On Becoming a Novelist

(Literary Masterpieces, Volume 12)

The publication of On Moral Fiction in 1978 sparked a literary controversy that has not yet completely subsided. Reviewers lamented or, more often, condemned John Gardner’s shrill, preachy tone; his Philistine anti-intellec-tualism, arbitrary judgments, and intemperate remarks concerning fellow writers; his careless writing, haphazard organization, and sloppy thinking; and his literal-minded approach to fiction—an approach that seemed to leave no room at all for moral ironists such as Joseph Heller, who portray the contemporary malaise without actually succumbing to it. The negative effect of these critical views on Gardner’s literary reputation was immediate and perhaps, given the number of unfavorable reviews of Freddy’s Book (1980), The Art of Living and Other Stories (1981), and Mickelsson’s Ghosts (1982), permanent. The posthumous publication of On Becoming a Novelist is, therefore, especially welcome in that it recalls for readers of contemporary American literature another side of Gardner’s personality. As a fiction writer, he was both an innovator and a traditionalist. As a medievalist, he wrote both a scholarly study of Geoffrey Chaucer’s poetry and a distinctly nonacademic popular biography of the poet. Furthermore, as a visiting writer on numerous college campuses, he gave freely of his time to students while remaining rather aloof from those same students’ professors, whom he satirized in the brilliant opening section of Freddy’s Book. On Moral Fiction is best understood as a reflection of one side of Gardner’s personality. In that book, he tried to demonstrate, by means of his impassioned “table-pounding,” what had gone wrong with the contemporary arts and criticism. His audience was, as always, anyone interested in literature and more especially the professors/critics/writers who could deconstruct James Joyce’s Finnegans Wake (1939), but who had trouble understanding the simple moral of “Jack and the Bean Stalk.”

Much less dogmatic than its controversial predecessor, On Becoming a Novelist is aimed at a different primary audience; as a professional guide, it is written both for aspiring novelists (who will appreciate Gardner’s avuncular tone) and for teachers of writing. Nevertheless, there is one most important way in which On Moral Fiction and On Becoming a Novelist are alike: Gardner’s commitment to what his former student Raymond Carver calls “a set of values that is not negotiable.” It is this commitment that gives On Becoming a Novelist a much broader appeal than its title might suggest. This is a book which will interest readers of novels who have no intention of becoming writers; it will also reward students of the creative process.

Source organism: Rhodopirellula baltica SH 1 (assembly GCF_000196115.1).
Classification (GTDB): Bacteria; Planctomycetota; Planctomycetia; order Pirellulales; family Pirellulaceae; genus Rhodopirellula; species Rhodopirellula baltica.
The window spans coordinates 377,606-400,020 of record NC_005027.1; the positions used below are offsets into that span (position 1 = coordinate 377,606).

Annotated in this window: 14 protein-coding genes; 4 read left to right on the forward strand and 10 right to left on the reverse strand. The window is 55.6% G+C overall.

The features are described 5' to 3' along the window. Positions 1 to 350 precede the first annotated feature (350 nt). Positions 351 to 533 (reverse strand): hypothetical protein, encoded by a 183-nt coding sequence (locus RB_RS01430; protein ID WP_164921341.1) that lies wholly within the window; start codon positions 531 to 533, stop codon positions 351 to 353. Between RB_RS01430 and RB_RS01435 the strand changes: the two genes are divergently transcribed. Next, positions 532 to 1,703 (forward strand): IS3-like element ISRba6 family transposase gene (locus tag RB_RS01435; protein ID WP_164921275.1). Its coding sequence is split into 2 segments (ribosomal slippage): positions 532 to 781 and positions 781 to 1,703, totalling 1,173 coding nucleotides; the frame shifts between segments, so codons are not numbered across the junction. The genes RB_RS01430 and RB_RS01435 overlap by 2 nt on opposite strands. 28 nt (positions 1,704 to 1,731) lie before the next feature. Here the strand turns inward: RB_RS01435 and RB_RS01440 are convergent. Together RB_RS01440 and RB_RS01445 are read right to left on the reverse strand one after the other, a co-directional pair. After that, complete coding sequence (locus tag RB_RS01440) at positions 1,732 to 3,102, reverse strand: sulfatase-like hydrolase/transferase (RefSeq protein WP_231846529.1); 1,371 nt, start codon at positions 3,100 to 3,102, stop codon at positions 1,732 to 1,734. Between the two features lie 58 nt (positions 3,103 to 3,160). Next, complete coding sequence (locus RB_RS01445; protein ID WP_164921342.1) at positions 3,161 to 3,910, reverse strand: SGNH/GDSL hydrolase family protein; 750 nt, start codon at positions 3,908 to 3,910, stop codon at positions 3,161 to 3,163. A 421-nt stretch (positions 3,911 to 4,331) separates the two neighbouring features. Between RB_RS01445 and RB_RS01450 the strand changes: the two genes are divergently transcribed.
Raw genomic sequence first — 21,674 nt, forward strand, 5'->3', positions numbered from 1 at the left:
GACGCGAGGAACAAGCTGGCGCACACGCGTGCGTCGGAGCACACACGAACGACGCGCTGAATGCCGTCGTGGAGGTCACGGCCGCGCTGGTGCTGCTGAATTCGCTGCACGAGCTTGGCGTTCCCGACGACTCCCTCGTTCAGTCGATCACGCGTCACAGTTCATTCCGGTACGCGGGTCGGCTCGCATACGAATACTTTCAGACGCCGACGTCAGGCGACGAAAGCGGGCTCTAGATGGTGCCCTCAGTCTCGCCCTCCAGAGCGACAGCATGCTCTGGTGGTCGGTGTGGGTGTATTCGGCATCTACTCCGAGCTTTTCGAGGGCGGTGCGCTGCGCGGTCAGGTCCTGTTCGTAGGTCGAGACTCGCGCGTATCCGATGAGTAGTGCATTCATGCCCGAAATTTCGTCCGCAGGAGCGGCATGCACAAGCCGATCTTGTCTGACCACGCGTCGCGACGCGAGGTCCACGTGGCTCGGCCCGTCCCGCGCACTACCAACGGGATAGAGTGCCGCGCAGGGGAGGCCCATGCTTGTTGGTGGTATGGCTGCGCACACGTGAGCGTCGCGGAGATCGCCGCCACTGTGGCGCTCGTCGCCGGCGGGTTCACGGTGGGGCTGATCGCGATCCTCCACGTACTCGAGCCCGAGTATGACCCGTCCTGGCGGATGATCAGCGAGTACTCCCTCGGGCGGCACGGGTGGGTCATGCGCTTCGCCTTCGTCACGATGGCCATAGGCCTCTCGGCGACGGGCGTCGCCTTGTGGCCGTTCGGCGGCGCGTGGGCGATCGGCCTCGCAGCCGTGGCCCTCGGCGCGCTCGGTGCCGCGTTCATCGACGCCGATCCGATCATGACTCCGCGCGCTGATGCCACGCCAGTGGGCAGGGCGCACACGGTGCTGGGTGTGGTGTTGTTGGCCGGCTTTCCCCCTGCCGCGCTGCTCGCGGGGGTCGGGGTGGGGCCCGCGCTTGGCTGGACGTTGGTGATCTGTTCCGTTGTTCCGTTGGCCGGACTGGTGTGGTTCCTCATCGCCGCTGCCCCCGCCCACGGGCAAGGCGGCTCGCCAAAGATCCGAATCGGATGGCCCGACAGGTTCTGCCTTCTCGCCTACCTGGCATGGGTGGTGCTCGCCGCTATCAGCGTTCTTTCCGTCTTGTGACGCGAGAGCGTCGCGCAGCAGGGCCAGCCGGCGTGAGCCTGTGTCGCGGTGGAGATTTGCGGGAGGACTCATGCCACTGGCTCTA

The wellsprings of On Becoming a Novelist can be found in the nearly twenty-five years Gardner spent teaching creative writing and, more particularly, answering students’ questions. What Gardner does is to penetrate beyond the deceptively simple surfaces of those questions (“Do you use a pen or a typewriter?”) to the questioner’s real concerns and anxieties. Like Dorothea Brande’s Becoming a Writer (for which Gardner wrote an appreciative foreword in 1980), On Becoming a Novelist attempts to allay the young writer’s fears concerning himself and his work by offering specific, practical advice and a considerable amount of encouragement. Unlike Gardner’s The Art of Fiction (published by Knopf in January, 1984), On Becoming a Novelist is not primarily a book on the writer’s craft, although it includes a number of detailed and valuable observations in that vein. These remarks on craft are subservient, however, to his larger purpose, which is nothing less than a manifesto of the novel, an unashamed declaration of the novelist’s calling. Along the way, Gardner describes the writer’s life, warns the young writer of internal and external dangers to his art, explains what rewards the writer can reasonably expect, and throughout reassures the writer as to the appropriateness of his calling. Gardner makes clear from the outset that the novel is a more exalted form than the short story, which he tends to disparage. (It is worth noting here that neither of Gardner’s collections of short fiction, The King’s Indian, 1974, or The Art of Living, 1981, was especially well received by reviewers.) Moreover, Gardner is concerned with the novel as art, not as ego-gratification or as a way to make money. For the high-minded Gardner, the real question is not “Is this publishable?” but “Is this worth publishing?”

The true artist, as Gardner calls him, must possess or cultivate four qualities: “verbal sensitivity,” accurate and original perception, “intelligence,” and “daemonic compulsiveness.” Because language is the means by which the writer creates his “vivid...

(The entire section is 2034 words.)


(Literary Masterpieces, Volume 12)

America. CXLIX, September 17, 1983, p. 138.

Chicago Tribune. June 5, 1983, p. 41.

Choice. XXI, November, 1983, p. 415.

Commonweal. CXI, January 13, 1983, p. 24.

Library Journal. CVIII, April 15, 1983, p. 824.

Los Angeles Times Book Review. June 12, 1983, p. 1.

The New York Times. May 5, 1983, p. 30.

The New York Times Book Review. LXXXVIII, July 3, 1983, p. 23.

The New York Times Book Review. LXXXVIII, July 10, 1983, p. 17.

Publishers Weekly. CCXXIII, April 15, 1983, p. 38.

Washington Post Book World. July 3, 1983, p. 8.